By Hamilton Nolan
Erik "El Terrible" Morales is timeless. Seems that way, at least. Though he's not the oldest prize fighter in boxing - at 35, he's the same age as Floyd Mayweather, and three years younger than Juan Manuel Marquez - Morales' permanent look of grim resolve and unbreakable chin give him the air of a grand old man, one who ceased to be surprised a long time ago. But in boxing, the old men always break sooner or later. And the young men are the ones that do the breaking.
Danny Garcia is a young man, a fighter on the cusp. At 23 years old, he's got more than 100 amateur fights to his name, and he's already been a pro for more than four years. He is the most dangerous sort of young boxer: the polished sort. After running his record to 20-0 against relatively light competition, Garcia dominated the declining but savvy veteran Nate Campbell last year and then followed that up with a split decision win against the knifelike puncher Kendall Holt last fall.
Garcia himself is a calm boxer-puncher with a high guard and above average power, especially in his right. He covers up and patiently waits for the chance to kill. He is fully capable of hurting his opponents. And he's earned his ticket to prime time. For Danny Garcia, a win over a legend like Erik Morales would mean everything - it would pay his admission to boxing's upper echelon and open the door to a long and lucrative career. That's enough to make any fighter hungry.
All of this, of course, means nothing to Erik Morales. Notwithstanding his larger-than-life Mexican superstar status, Morales is the embodiment of the "lunch pail fighter." He shows up, he fights, and he goes home until it's time to fight again. He has a win followed by two losses against Marco Antonio Barrera, and the same against Manny Pacquiao-- two cases of Morales stunning great fighters, who were forced to regroup before coming back to redeem themselves.
Erik Morales is physically incapable of being intimidated, under any circumstances. It is not so much bravado, or even faith in his own overwhelming talents, as it is a disposition that seems naturally resigned to his own fate: He will fight and fight, no matter what, and when his flashier or harder-punching opponent gets tired, he will still be fighting. And at that point, in all likelihood, he will win. In his last fight, Morales was at times absolutely battered by the younger Pablo Cesar Cano. But as the rounds went on, Cano began to show his own damage, as humans do, whereas Morales just kept coming, and coming, and coming until he won a decision victory (and turned Cano's face into deli meat in the process). Like all of the greatest Mexican fighters of his generation, Erik Morales will never stop coming, and he just might pick up some steam along the way. That is the terrible thing about facing El Terrible. Not doom from a single punch, but doom from the relentless forward progression of a timeless man's will.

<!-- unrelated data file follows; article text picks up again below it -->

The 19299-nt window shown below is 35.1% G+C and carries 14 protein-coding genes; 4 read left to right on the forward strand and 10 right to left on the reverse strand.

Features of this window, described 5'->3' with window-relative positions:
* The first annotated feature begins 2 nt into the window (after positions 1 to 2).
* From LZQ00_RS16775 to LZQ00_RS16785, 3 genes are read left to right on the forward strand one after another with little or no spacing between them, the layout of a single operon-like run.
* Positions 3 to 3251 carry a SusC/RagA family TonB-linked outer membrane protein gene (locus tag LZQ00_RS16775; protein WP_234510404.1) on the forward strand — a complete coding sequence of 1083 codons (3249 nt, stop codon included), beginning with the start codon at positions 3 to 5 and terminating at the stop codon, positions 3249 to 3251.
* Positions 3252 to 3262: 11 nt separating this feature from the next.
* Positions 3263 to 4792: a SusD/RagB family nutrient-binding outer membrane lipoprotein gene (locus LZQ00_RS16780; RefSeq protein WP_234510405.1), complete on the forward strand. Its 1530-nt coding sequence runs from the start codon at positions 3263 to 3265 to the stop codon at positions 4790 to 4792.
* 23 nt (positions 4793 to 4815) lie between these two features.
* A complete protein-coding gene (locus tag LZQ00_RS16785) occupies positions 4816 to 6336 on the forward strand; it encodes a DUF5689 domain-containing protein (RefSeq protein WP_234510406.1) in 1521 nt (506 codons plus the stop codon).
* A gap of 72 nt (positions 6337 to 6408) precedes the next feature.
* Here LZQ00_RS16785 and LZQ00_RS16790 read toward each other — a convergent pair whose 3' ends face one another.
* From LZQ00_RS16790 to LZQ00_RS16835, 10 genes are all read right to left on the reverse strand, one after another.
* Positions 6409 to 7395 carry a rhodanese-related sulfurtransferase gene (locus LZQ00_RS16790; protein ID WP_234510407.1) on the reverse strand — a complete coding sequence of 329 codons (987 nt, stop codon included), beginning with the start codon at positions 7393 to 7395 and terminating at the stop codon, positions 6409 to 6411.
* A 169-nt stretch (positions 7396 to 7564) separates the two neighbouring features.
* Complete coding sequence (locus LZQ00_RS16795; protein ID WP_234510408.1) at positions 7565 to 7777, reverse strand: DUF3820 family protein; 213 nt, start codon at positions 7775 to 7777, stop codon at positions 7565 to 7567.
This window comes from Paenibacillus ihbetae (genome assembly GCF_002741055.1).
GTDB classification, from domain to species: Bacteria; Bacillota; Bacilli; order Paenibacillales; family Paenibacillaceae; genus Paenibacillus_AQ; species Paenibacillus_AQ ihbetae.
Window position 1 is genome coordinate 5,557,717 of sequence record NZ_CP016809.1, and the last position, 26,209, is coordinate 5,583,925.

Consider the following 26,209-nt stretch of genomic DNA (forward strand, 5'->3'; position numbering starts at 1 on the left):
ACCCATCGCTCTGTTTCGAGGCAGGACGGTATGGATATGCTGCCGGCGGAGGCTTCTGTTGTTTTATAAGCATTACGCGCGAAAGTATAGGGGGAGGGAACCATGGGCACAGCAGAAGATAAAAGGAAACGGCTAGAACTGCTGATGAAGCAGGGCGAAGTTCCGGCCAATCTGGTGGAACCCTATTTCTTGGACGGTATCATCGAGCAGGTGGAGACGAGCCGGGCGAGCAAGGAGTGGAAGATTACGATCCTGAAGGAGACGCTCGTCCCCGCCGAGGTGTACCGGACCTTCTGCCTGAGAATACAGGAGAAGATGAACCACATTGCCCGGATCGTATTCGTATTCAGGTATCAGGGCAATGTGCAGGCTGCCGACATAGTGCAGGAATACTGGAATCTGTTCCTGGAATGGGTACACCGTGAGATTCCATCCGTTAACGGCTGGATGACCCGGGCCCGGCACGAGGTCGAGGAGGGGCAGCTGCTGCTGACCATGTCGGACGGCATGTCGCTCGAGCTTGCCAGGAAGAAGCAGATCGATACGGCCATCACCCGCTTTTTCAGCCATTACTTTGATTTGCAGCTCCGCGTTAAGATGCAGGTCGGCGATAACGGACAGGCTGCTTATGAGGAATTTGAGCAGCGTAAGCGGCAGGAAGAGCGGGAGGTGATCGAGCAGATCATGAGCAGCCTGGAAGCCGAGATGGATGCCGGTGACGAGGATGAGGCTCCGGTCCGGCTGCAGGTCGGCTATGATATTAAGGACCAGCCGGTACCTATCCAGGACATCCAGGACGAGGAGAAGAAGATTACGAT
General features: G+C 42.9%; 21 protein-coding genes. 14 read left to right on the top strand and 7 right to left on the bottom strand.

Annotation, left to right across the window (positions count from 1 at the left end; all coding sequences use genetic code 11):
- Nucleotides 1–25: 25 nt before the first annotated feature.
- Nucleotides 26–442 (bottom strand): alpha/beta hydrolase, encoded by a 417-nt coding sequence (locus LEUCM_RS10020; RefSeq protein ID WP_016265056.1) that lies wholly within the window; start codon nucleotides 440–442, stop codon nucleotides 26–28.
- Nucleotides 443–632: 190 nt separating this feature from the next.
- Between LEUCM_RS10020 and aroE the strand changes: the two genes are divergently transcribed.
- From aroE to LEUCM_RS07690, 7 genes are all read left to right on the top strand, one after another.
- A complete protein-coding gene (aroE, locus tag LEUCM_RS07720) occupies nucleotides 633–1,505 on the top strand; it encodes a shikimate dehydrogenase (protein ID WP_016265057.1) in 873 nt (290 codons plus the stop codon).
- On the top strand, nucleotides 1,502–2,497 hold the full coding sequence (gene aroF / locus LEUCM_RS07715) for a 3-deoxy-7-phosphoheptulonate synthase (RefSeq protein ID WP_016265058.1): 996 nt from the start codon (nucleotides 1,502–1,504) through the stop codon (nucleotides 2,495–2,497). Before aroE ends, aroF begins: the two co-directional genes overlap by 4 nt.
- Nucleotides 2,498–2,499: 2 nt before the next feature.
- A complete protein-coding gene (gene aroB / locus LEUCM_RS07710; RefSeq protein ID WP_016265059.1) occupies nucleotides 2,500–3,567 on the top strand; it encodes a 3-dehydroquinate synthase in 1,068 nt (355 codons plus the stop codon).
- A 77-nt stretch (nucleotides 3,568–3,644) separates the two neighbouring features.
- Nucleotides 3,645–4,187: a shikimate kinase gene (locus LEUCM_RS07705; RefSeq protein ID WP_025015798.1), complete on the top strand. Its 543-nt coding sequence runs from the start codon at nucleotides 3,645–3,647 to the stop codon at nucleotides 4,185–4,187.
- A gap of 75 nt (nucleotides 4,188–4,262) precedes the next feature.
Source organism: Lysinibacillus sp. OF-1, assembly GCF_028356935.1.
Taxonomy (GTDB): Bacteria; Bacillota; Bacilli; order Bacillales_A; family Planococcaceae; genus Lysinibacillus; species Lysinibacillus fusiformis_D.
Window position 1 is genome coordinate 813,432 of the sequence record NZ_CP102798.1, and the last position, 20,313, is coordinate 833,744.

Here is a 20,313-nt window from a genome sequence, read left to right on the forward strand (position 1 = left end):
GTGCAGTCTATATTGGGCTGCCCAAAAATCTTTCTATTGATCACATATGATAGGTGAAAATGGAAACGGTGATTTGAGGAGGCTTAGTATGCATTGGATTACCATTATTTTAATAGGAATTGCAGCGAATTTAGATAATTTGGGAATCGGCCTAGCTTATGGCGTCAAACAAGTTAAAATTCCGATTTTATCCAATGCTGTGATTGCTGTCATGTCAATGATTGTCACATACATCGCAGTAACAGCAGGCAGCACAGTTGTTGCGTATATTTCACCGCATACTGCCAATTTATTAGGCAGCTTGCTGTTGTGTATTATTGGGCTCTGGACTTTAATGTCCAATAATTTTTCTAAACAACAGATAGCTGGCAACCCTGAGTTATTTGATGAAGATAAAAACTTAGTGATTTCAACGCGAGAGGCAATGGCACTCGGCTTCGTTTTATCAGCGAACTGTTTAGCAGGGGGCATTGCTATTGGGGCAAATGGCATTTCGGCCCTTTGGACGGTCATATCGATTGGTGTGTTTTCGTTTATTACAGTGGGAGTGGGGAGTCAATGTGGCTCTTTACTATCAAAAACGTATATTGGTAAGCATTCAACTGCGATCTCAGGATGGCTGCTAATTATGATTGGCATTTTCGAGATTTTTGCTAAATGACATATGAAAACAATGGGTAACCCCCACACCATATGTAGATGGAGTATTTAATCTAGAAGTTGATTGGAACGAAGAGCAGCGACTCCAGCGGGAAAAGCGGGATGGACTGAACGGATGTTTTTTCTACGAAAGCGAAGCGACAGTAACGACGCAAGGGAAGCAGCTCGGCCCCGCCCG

There is no question that Danny Garcia has the physical tools necessary to knock out or otherwise defeat Erik Morales. It is equally certain that Erik Morales will not care one bit, having already been to boxing's mountaintop and back. It all comes down to a question of motivation. Danny Garcia has all the material motivation in the world. Erik Morales is motivated by something more intangible in himself - his nature, let's call it. But boxing is a painful sport. One day, for all aging fighters, the price tends to become too high for the reward. Those days often show up in fights just like this.
On the Undercard: James Kirkland is not the best 154-pound fighter in the world. He's certainly not the slickest. But he is, without a doubt, the most interesting 154-pound fighter in the world, simply because no one has any idea what might happen when he fights. Will he do his traditional Tyson-esque straight ahead destruction of his overwhelmed opponent? Will he inexplicably be knocked out in the first round by a light puncher, as he was by Nobuhiro Ishida last year? Or will he get into one of his near-death defense-free but ultimately triumphant slugfests, as he did with Alfredo Angulo in his last fight, the one that had him coming off the canvas to win, demonstrating equal measures of perseverance and a mystifying lack of, you know, ability to not take each of his opponent's punches directly to the head? Nobody knows! That's what makes James Kirkland so downright interesting to watch. And his opponent, Carlos Molina, is more interesting yet: not so fast, not so strong, but able to beat-- nay, dominate more physically gifted fighters through sheer intelligent game planning.
Kirkland is the ostensible favorite in this fight. But Molina is exactly the type of smart fighter who could use Kirkland's own bullheaded aggression against him. Prepare to see... just about anything.